Enlarged detail of The sower (Bührle Collection, Zürich), showing coloured particles embedded in the yellow sun

Enlarged detail of The sower (Bührle Collection, Zürich), showing coloured particles embedded in the yellow sun

Thanks to both Jan Jedlicka, Paintings Conservator at the Kunstmuseum in Winterthur and Luuk Struick van der Loeff, Chief Conservator at the Kröller-Müller Museum, for kindly facilitating examining of the paintings in their collections.

 

5 Responses to “A glittering sun”

  1. Donna says:

    We were at the Museum a few weeks ago and quite enjoyed two landscapes of the French Riviera. We cannot locate the names or see then in any searches. Can you identify them for us.
    Thank you.

    • Jolein van Kregten says:

      Dear Donna,

      First of all: please accept my apologies that it took us some time to answer. I fully understand your question: I myself see interesting works of art in almost every museum I go to, and I too want to know more about the ones that made an impression!
      I think you saw two landscapes made by Claude Monet (1840-1926), one is entitled View of Cape Martin, 1884, and the other La Corniche near Monaco, 1884. Both were made in the Riviera. In 1884 Monet made several paintings of the view of Cape Martin. He made series of the same motive in order to capture impressions of a landscape at various moments in time. He wrote:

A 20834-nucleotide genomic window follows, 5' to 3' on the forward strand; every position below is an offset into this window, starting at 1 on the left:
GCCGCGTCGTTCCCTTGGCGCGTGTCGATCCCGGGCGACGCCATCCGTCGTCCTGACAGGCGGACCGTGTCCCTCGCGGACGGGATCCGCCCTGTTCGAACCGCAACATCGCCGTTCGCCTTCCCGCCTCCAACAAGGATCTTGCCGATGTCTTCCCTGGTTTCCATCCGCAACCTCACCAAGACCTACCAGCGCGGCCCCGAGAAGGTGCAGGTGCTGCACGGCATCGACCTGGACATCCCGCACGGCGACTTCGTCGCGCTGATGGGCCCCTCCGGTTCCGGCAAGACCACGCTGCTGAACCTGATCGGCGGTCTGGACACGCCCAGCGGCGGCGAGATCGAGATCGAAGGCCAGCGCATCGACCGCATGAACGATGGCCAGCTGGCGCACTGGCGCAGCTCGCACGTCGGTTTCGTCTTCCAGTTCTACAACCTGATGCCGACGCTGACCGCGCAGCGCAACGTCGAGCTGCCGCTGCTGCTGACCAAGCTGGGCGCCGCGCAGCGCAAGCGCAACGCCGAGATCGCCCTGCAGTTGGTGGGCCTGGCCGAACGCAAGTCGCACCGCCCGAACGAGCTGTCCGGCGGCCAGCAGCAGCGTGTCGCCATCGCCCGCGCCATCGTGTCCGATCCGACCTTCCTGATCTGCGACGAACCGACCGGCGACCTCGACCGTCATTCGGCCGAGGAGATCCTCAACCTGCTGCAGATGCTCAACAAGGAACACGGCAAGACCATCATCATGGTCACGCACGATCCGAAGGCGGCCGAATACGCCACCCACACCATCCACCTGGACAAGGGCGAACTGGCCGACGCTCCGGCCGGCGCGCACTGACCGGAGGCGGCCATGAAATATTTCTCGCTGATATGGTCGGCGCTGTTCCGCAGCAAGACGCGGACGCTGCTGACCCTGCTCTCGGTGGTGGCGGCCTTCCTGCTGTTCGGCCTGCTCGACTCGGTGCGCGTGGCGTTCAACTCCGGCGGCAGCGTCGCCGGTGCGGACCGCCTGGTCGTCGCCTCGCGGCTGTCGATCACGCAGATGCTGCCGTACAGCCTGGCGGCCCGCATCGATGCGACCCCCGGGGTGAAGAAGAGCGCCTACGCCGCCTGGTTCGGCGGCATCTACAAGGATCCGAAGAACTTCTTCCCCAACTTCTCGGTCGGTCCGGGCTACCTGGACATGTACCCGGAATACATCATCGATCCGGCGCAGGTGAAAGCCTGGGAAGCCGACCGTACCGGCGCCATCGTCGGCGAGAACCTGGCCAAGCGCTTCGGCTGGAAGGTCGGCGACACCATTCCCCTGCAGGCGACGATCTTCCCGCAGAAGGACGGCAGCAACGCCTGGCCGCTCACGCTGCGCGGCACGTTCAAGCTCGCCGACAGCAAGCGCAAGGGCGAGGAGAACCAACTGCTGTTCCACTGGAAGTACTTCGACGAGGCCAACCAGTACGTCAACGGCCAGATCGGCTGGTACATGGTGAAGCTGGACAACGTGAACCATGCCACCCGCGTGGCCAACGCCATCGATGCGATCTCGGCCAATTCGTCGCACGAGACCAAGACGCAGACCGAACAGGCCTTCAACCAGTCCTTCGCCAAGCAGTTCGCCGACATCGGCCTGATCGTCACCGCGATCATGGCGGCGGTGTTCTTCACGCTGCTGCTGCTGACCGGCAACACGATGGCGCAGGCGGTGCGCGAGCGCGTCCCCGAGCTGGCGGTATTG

“For me, a landscape does not exist in its own right, since its appearance changes at every moment; but the surrounding atmosphere brings it to life – the light and the air which vary continually. For me, it is only the surrounding atmosphere which gives subjects their true value.”
      The painting of Cape Martin was made on a sunny summer’s day: the strong colour contrasts and deep blue shadows in the hills reflect the sunlight.

      Kind regards,

      Jolein van Kregten
      educator Van Gogh Museum

  2. Rebecca Drummond says:

    I find your research in how he painted to be fascinating. I am a painter and one technique I discovered for painting strawberries is to do a light pink base coat, then red, then add light green. The pink peaks through the red and green. I love Van Gogh’s paintings and though I do not try to copy his works, I tried some of his techniques by looking at the paintings. I like the idea of the sparkles.

    • Ella Hendriks says:

      Thank you for your enthusiastic comment. Just as Van Gogh learnt by looking closely at the work of other painters, it is nice to know that his painting techniques are a source of inspiration to you!

      Ella Hendriks
      conservator Van Gogh Museum

  3. Paula Soares says:

    What an enjoyable and didactic way to teach us about Van Gogh’s work. I am increasingly impressed with the museum. Van Gogh’s painting are inspiring and many are breath-taking, but your excellent work in presenting his work and his life, it’s really easy to learn and feel like we know a little bit more about Van Gogh every day. I am a huge fan of the museum.